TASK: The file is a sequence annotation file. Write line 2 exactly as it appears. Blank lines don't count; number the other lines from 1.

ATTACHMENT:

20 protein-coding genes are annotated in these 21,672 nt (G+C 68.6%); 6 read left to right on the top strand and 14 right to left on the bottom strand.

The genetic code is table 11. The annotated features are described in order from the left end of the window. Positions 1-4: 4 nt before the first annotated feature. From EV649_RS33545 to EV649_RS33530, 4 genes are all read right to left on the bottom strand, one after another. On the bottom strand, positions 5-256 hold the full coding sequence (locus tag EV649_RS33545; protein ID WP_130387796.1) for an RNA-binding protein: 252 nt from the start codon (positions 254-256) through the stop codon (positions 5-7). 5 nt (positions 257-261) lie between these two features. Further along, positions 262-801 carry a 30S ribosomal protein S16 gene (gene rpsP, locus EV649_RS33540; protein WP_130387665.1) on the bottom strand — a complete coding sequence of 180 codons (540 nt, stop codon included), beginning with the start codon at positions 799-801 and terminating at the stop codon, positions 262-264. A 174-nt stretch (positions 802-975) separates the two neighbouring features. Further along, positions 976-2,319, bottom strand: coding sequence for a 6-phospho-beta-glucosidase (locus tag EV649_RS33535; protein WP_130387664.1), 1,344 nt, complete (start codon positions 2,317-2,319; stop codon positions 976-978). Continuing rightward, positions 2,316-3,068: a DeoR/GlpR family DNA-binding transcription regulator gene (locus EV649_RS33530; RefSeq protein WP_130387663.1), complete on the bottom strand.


The genetic code is table 11. The annotated features are described in order from the left end of the window. Positions 1-4: 4 nt before the first annotated feature. From EV649_RS33545 to EV649_RS33530, 4 genes are all read right to left on the bottom strand, one after another. On the bottom strand, positions 5-256 hold the full coding sequence (locus tag EV649_RS33545; protein ID WP_130387796.1) for an RNA-binding protein: 252 nt from the start codon (positions 254-256) through the stop codon (positions 5-7). 5 nt (positions 257-261) lie between these two features. Further along, positions 262-801 carry a 30S ribosomal protein S16 gene (gene rpsP, locus EV649_RS33540; protein WP_130387665.1) on the bottom strand — a complete coding sequence of 180 codons (540 nt, stop codon included), beginning with the start codon at positions 799-801 and terminating at the stop codon, positions 262-264. A 174-nt stretch (positions 802-975) separates the two neighbouring features. Further along, positions 976-2,319, bottom strand: coding sequence for a 6-phospho-beta-glucosidase (locus tag EV649_RS33535; protein WP_130387664.1), 1,344 nt, complete (start codon positions 2,317-2,319; stop codon positions 976-978). Continuing rightward, positions 2,316-3,068: a DeoR/GlpR family DNA-binding transcription regulator gene (locus EV649_RS33530; RefSeq protein WP_130387663.1), complete on the bottom strand.